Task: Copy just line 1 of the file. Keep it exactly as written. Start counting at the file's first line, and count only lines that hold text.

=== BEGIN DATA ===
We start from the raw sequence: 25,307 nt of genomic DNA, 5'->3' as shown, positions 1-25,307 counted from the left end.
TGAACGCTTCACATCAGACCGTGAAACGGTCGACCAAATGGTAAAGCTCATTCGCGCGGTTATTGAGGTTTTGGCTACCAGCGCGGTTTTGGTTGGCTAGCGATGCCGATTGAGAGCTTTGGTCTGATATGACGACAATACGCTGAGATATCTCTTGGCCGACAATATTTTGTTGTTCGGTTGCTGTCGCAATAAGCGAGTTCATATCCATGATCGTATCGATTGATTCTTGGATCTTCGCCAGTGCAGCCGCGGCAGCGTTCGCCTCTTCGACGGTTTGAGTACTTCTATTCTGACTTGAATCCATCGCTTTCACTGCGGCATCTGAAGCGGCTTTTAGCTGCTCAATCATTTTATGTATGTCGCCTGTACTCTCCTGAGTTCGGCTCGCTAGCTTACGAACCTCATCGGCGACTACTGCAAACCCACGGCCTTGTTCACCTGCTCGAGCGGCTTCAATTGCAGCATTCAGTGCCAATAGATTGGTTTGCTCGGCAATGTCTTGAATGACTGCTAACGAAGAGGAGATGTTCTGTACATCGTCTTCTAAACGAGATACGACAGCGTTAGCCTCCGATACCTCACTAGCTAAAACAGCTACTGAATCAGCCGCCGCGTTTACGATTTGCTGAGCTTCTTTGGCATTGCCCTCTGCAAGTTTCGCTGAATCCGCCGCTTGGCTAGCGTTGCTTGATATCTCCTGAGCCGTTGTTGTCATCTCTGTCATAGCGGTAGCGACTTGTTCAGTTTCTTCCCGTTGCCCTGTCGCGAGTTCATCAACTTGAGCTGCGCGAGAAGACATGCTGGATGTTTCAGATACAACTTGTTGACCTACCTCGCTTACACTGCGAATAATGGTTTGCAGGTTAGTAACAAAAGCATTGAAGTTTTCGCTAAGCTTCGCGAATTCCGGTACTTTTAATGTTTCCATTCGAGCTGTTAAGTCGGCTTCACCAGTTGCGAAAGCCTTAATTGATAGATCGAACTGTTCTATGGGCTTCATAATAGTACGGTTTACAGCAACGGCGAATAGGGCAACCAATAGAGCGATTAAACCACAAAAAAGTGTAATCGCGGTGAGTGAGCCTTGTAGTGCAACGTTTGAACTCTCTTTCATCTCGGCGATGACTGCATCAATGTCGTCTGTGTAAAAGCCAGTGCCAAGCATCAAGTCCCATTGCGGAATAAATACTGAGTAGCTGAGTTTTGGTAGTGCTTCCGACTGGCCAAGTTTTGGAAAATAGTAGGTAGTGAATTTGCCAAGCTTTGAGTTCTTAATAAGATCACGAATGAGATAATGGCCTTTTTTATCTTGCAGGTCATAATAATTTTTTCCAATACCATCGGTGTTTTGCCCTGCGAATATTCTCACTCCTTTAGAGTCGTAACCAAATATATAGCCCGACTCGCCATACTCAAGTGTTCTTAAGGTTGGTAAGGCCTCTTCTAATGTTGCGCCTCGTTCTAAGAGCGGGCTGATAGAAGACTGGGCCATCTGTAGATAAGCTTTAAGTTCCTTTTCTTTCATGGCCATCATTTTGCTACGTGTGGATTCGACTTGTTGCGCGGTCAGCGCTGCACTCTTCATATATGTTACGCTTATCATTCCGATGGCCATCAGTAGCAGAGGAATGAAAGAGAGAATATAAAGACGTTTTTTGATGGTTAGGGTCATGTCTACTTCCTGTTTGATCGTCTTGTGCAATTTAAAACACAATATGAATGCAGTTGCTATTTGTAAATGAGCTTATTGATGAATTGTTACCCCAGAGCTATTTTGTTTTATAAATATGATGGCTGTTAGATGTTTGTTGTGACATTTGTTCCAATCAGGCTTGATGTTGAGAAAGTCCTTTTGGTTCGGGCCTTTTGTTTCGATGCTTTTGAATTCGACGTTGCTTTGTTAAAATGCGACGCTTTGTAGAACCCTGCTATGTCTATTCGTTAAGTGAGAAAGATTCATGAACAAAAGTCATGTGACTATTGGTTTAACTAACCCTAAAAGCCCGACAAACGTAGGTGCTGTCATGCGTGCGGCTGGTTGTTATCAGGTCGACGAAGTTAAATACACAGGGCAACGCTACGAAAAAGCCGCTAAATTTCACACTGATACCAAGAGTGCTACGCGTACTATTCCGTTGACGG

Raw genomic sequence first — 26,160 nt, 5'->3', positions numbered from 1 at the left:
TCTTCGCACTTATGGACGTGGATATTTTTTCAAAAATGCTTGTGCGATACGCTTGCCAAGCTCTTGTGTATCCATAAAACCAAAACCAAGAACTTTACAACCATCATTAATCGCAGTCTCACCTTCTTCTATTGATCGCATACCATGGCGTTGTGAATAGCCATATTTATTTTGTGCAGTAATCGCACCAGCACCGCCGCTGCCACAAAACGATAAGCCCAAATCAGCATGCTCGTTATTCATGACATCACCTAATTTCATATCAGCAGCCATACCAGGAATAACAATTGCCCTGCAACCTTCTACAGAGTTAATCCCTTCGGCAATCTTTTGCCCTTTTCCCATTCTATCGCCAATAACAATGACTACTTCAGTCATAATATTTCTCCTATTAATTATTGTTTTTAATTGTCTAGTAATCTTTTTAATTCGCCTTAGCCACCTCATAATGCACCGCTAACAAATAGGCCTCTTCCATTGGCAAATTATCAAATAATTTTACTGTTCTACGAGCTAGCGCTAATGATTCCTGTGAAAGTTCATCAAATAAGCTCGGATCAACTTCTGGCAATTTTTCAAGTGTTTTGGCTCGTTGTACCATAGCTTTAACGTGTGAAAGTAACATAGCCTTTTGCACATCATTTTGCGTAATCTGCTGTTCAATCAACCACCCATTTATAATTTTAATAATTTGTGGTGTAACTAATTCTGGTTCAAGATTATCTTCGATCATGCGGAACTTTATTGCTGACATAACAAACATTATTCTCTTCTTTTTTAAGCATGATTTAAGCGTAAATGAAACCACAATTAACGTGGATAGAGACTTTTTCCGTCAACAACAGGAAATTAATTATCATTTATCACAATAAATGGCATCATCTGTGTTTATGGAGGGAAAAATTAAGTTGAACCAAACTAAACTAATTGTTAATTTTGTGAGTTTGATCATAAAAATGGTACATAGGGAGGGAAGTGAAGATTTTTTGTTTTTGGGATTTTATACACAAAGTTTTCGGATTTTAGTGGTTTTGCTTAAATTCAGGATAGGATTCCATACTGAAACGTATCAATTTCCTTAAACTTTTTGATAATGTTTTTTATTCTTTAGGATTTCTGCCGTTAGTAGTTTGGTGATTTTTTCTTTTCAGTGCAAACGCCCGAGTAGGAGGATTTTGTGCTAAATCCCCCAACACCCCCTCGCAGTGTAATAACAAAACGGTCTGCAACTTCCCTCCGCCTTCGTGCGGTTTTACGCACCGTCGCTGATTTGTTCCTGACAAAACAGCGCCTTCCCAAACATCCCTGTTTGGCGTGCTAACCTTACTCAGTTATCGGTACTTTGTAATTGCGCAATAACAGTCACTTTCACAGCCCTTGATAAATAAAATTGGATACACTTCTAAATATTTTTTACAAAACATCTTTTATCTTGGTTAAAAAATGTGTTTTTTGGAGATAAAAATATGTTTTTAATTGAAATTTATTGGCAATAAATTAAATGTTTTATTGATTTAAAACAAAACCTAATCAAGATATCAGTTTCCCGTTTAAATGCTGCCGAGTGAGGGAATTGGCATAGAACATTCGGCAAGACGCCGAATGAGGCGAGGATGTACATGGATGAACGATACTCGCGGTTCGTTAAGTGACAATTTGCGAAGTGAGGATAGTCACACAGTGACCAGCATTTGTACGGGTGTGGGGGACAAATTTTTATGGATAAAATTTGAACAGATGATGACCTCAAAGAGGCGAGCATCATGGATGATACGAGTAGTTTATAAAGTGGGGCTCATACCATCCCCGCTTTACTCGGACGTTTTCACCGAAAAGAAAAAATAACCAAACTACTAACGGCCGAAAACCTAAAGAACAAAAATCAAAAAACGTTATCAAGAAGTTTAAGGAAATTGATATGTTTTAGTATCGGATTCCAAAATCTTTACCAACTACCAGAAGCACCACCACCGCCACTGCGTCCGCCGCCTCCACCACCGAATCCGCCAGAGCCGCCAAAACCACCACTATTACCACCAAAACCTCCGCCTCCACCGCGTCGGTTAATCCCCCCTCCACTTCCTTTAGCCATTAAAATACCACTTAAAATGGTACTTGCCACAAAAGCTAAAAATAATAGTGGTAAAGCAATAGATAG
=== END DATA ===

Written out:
We start from the raw sequence: 25,307 nt of genomic DNA, 5'->3' as shown, positions 1-25,307 counted from the left end.